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Tribe monitors building sites

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Native Americans are working more closely with the city of Sacramento these days to protect remains or artifacts discovered at downtown construction sites.

The Shingle Springs Band of Miwoks is expected to be on hand to monitor digging or other soil disturbance and to collaborate with archaeologists if bones, ashes, grave goods or other cultural artifacts are found at the future Powerhouse Science Center site, under an agreement approved last week by the Sacramento City Council.

At least one representative of the band was also observing at a vacant lot at Seventh and H streets last week when archaeologists did site testing prior to construction there. Mercy Housing and the Sacramento Housing and Redevelopment Agency are planning to build the city's newest single-resident occupancy housing project there next year.

Once test results come back, SHRA and the Native American band will work out an agreement for construction monitoring based on what is found there, said SHRA Environmental Coordinator Shelly Amrhein.

"We're definitely trying to be proactive about these types of issues," Amrhein said. "We're really trying to make sure it is coordinated properly."

But that wasn't always the case. Conflicts arose in 2004 and 2005 after Native American remains were uncovered during construction of the new City Hall and Sacramento Regional Transit District's relocation of utility lines for light rail tracks on H Street.

A Native American monitor was brought in to work with an archaeologist on the latter only after work crews sheared off the back of a human skull.

On the Powerhouse project, SHRA took the lead on developing a Cultural Resources Treatment and Monitoring Agreement with the Miwok band because the agency is contributing federal Community Development Block Grant funds to the $45 million project. That makes SHRA the responsible entity under the National Environmental Policy Act.

The first on-site work is expected to start next spring. At that time, sidewalks will be built and Jibboom Street will be repaved as part of the city's I-5 interim project. After that, crews will do minimal excavating in the building, which is owned by the city.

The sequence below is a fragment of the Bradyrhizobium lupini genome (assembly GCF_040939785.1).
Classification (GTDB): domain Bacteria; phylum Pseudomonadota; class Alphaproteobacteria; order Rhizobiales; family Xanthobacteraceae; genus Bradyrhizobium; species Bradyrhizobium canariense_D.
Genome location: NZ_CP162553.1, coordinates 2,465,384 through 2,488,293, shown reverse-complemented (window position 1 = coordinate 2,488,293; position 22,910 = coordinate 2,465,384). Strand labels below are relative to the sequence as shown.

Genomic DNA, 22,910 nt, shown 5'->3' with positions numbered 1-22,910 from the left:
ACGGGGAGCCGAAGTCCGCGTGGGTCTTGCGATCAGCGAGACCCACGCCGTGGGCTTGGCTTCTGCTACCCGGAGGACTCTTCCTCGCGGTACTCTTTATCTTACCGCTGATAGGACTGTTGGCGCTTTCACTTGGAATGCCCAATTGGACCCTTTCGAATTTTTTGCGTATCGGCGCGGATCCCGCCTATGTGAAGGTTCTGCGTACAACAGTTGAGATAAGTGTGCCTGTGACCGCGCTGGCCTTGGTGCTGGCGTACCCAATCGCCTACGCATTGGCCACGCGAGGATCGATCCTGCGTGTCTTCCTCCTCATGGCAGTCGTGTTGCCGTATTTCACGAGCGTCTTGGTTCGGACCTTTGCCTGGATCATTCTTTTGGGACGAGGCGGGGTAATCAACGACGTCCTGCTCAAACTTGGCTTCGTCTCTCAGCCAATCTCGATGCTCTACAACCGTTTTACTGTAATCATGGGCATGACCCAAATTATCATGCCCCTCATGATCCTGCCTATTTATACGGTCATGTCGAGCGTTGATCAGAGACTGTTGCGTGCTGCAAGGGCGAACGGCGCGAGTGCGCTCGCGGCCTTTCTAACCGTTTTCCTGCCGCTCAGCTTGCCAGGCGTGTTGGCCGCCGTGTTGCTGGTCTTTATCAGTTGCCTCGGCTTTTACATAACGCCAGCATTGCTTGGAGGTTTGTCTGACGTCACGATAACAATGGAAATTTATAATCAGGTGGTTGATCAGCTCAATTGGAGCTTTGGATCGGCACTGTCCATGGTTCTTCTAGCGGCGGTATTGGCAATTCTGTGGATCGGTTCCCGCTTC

Under the agreement, all work must stop within 50 meters of any spot where a suspected burial site, darkened soil or midden is found. A midden, once used as a rubbish site, could contain bones or artifacts. An archaeologist must be called in to determine the significance of the discovery.

All work on the entire site must stop if a human bone or bone of unknown origin is found. The county coroner must then be brought in. If the remains are determined to be Native American, the coroner must notify the California Native American Heritage Commission, a Sacramento-based agency whose job it is to notify the most likely descendants. The descendants must work with the contractor to plan the best way to rebury the remains and any artifacts found with them.

The agreement covers Native American human remains, including bones, bone fragments and ashes; grave goods; funerary items; ceremonial items; other cultural items and animal remains. Any worker who discovers such items must turn them over to the tribe, which may be done through an archaeologist.

The agreement allows Native Americans to be out at the site whenever soil is disturbed, even before anything is found. Typically, one or two people will be at the site, said AmyAnn Taylor, general counsel for the tribe.

The tribe's ancestors lived right along the Sacramento River. So the Powerhouse site is a sensitive area, she said.

However, some of the soil there was replaced during previous work to put in monitoring wells and clay caps. The Seventh and H streets site appears to be even more sensitive than the Powerhouse site because of that, and because the other remains were found nearby in recent years, Amrhein said.

The tribe has worked diligently with the city to be able to go in and retrieve remains or artifacts that may be uncovered. Tribe members are confident they'll be able to reach agreements about how to proceed in a way that won't alter any construction plans, Taylor said.

"The relationship we've reached with SHRA and the city – we’re committed to working together on any of those types of issues if they come up," she said. "We feel like, no matter what, we can achieve something that is mutually beneficial." 

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